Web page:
Elasticity of the coracohumeral ligament in patients with frozen shoulder following rotator interval injection: a case series
David McKean1, Siok Li Chung1, Rebecca te Water Naudé2, Bernard McElroy3, Jonathan Baxter4, Aniruddha Pendse4, Joseph Papanikitas1, James Teh2, Richard Hughes1
1 Radiology Department, Stoke Mandeville Hospital, Buckinghamshire Healthcare NHS Trust, UK
2 Radiology Department, Nuffield Orthopaedic Centre, Oxford University Hospitals NHS Trust, UK
3 Orthopaedic Department, Chiltern Hospital, Great Missenden, UK
4 Orthopaedic Department, Buckinghamshire Healthcare NHS Trust, UK
Correspondence: David McKean, Buckinghamshire Healthcare NHS Trust, Stoke Mandeville Hospital, HP21 8AL, United Kingdom, e-mail: David.McKean@buckshealthcare.nhs.uk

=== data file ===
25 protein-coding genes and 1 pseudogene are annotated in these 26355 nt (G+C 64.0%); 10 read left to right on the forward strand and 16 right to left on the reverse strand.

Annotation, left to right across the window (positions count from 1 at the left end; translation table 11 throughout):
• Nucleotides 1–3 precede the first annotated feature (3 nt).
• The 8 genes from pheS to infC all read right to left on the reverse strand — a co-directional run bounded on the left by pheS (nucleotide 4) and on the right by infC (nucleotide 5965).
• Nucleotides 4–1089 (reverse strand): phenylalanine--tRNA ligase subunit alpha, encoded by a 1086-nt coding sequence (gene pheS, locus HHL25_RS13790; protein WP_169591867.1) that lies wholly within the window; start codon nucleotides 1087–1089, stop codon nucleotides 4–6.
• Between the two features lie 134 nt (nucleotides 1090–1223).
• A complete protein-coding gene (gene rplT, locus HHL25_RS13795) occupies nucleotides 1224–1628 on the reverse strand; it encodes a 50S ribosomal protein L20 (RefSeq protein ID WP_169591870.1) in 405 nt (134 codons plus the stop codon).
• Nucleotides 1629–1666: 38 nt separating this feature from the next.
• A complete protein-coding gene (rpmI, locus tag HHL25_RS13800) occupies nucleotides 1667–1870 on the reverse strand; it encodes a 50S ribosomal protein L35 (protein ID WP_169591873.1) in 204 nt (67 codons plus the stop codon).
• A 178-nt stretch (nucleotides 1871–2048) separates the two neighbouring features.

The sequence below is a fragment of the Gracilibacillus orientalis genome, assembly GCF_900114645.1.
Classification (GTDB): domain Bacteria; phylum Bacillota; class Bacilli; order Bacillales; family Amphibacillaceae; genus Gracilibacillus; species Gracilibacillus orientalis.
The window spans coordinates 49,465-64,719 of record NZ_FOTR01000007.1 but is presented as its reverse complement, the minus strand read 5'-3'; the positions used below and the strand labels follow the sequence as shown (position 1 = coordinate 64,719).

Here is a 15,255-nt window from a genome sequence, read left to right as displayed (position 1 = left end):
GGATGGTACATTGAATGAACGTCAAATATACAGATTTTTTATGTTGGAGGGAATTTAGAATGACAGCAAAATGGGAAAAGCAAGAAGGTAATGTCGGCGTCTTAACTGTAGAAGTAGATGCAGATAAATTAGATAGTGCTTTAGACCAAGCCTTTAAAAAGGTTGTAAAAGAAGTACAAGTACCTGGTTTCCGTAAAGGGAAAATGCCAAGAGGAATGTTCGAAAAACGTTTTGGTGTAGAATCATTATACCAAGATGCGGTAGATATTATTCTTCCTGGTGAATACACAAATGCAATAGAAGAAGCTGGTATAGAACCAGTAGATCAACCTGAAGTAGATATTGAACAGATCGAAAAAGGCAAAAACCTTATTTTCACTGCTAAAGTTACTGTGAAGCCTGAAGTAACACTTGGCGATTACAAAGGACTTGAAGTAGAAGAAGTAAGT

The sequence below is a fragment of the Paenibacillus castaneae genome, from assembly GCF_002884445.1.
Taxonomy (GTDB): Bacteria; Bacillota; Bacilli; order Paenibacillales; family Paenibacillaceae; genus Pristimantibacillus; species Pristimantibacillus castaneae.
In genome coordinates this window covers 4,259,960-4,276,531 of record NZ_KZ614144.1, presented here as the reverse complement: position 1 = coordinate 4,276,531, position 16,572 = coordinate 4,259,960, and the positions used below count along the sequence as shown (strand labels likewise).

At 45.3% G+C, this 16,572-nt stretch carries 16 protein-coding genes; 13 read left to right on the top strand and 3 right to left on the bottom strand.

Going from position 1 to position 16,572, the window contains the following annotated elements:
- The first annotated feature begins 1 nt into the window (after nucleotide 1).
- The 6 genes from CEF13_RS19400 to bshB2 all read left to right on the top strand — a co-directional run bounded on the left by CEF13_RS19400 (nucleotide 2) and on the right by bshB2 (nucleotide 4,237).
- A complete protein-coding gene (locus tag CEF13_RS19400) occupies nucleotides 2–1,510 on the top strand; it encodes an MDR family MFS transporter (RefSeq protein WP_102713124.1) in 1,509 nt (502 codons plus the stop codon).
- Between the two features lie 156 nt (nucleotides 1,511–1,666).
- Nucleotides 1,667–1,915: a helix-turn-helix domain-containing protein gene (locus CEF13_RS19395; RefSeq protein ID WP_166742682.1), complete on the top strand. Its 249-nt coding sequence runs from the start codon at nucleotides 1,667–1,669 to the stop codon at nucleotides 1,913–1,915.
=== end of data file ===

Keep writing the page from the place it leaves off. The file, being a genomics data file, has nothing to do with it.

Aim of the study: To evaluate changes in the elasticity of the coracohumeral ligament in patients with adhesive capsulitis of the shoulder treated with ultrasound-guided rotator interval injections. Methods: Shear wave elastography was used to evaluate elasticity of the coracohumeral ligament in symptomatic and asymptomatic shoulders in the shoulder-neutral position and 30° external rotation. A total of 24 shoulders were assessed. Symptomatic shoulders were treated with targeted steroid injection via the rotator interval and manipulation under local anaesthetic block. Follow-up assessment of the elasticity of the coracohumeral ligament was obtained at 10 weeks post-injection. Results: In all subjects, the coracohumeral ligament elastic modulus was larger at 30° external rotation than in the neutral position. In patients with adhesive capsulitis, the coracohumeral ligament thickness and elastic modulus was significantly greater in the symptomatic shoulder in the neutral position and 30° ER. Treated patients had an excellent response with improved Oxford Shoulder Score and reduced visual analogue scale pain scores. Median Oxford Shoulder Score was 13.5 pre-injection and 34 at 10 weeks postinjection. Median visual analogue scale pain scores measured 8.5 pre-injection, 3.5 at 1 day, 2 at 1 week, and 2.5 at 10 weeks. Improved Oxford Shoulder Score and visual analogue scale pain score was associated with a trend to normalisation of the elastic modus of the coracohumeral ligament. Conclusion: In patients with adhesive capsulitis of the shoulder, shear wave elastography demonstrated the coracohumeral ligament is stiffer in the symptomatic shoulder than in the unaffected shoulder. Treatment with the ultrasound-guided rotator interval injection is associated with improved Oxford Shoulder Score, reduced visual analogue scale pain scores, and reduced stiffness in the coracohumeral ligament.